Boeing to restart 787 deliveries in May

04/24/2013 10:09 AM

08/08/2014 10:16 AM

Boeing Co. turned in a strong first quarter, beating analysts’ projections, despite problems with 787 batteries that grounded the fleet in January.

Boeing recorded $18.9 billion in revenue, down 3 percent from a year ago. Net income rose 20 percent, however, to $1.1 billion.

Higher revenue from the delivery of 737 and 777 orders was offset by lower 787 deliveries because of problems with the aircraft’s batteries.

Those issues led not only to an end to deliveries, but prompted the Federal Aviation Administration and foreign governments to ground the fleet of 787 Dreamliners.

Boeing chairman, CEO and president Jim McNerney said the company pulled in hundreds of experts from across Boeing and elsewhere to work “day and night” to identify the factors that could have caused the lithium batteries to fail.

On Friday, regulators approved Boeing’s proposal to fix the problem, and the company has started to install the improved systems on the fleet and on new production 787s.

Boeing expects to complete retrofits on the bulk of the fleet by mid-May, McNerney said.

It also will restart 787 deliveries.

The costs to fix the problem were included partly in Boeing’s research and development costs in the quarter. Costs will be spread out over an accounting block of about 1,100 airplanes, said Boeing chief financial officer Greg Smith.

He declined to provide a figure on how much the fixes will cost the company.

“We managed to absorb this,” Smith said, by reshifting resources and expertise.

Despite 787 delivery delays in the quarter, Boeing still expects to hit its delivery target of more than 60 787s for the year, McNerney said.

It also plans to meet its revenue guidance for the year of $82 billion to $85 billion.

It also still expects commercial airplane deliveries to total 635 to 645 planes this year.

Boeing is talking with 787 customers in the wake of their losses due to the grounded fleet.

“There are no contractual obligations there,” McNerney said.

Having said that, the company will work with customers, he said.

“There’s a variety of ways we can work with them to ensure the disruption doesn’t hurt their results in their operation more than it needs to,” McNerney said. That can vary by customer.

During the quarter, Boeing’s backlog hit a record $392 billion, which included $20 billion of net orders.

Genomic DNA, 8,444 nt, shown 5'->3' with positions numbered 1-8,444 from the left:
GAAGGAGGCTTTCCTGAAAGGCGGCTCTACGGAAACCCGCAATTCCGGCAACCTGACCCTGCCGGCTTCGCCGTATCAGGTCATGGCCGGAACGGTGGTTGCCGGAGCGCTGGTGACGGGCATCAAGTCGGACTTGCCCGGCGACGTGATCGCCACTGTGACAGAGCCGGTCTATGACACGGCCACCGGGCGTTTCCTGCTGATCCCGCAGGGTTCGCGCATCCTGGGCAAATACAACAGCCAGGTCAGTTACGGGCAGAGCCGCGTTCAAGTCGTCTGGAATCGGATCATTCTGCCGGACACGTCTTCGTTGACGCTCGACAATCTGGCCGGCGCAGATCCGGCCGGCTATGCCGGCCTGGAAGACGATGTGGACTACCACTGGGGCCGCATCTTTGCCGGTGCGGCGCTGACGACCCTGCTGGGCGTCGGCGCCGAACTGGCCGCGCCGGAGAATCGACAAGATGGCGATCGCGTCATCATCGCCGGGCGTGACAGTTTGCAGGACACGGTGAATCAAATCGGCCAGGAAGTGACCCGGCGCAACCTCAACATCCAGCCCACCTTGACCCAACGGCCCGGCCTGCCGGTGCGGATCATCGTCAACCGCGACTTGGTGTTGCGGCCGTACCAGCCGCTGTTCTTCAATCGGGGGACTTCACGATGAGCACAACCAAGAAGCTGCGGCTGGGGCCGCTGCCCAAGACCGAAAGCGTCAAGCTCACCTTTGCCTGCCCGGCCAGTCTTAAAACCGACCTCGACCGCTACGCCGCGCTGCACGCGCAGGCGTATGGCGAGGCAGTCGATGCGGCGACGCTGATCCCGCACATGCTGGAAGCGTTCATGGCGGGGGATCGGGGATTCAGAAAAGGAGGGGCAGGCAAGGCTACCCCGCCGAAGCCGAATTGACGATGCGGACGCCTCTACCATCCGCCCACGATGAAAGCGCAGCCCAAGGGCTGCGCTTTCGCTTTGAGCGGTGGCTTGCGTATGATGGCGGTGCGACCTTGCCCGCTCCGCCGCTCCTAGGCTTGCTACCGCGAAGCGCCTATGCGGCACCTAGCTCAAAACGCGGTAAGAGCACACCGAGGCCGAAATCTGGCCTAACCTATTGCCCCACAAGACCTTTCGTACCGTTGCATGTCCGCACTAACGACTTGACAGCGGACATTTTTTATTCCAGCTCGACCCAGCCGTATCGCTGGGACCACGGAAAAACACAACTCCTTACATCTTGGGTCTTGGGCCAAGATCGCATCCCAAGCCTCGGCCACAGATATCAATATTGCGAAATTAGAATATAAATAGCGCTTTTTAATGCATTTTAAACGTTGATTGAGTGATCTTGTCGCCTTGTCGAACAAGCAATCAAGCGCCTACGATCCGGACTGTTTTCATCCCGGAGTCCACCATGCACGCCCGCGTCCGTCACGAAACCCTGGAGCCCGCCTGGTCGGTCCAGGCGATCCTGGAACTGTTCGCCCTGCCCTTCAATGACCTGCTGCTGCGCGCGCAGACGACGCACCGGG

That includes net orders for 209 commercial airplanes.

Boeing’s commercial aircraft performance is important to Spirit AeroSystems, which builds parts of all Boeing commercial aircraft.

A business case for a 787-10X, a 320-seat stretch version of the 787-9, continues to strengthen, McNerney said.

The company expects a potential launch of the 787-10 later this year, McNerney said.

A business case for a 777X also continues to mature, McNerney said. The plane would compete with the Airbus A350 and have composite wings and a new engine.

The range and efficiency provided by the engine and wing combination will be significant, McNerney said.

“We’re pretty far down that evaluation, and we’re excited about what that will be,” he said.

Composite wings are more efficient, more aerodynamic and lighter weight than aluminum ones.

“The bigger the composite wing gets, the more efficient it becomes, and this is a big composite wing,” McNerney said.

He declined to give specific performance expectations.

The timing to launch the program is up to Boeing’s board of directors.

“But it wouldn’t be a shock if this was settled before the end of the year,” McNerney said.

Editor's Choice Videos

Join the Discussion

The Wichita Eagle is pleased to provide this opportunity to share information, experiences and observations about what's in the news. Some of the comments may be reprinted elsewhere on the site or in the newspaper. We encourage lively, open debate on the issues of the day, and ask that you refrain from profanity, hate speech, personal comments and remarks that are off point. Thank you for taking the time to offer your thoughts.

Terms of Service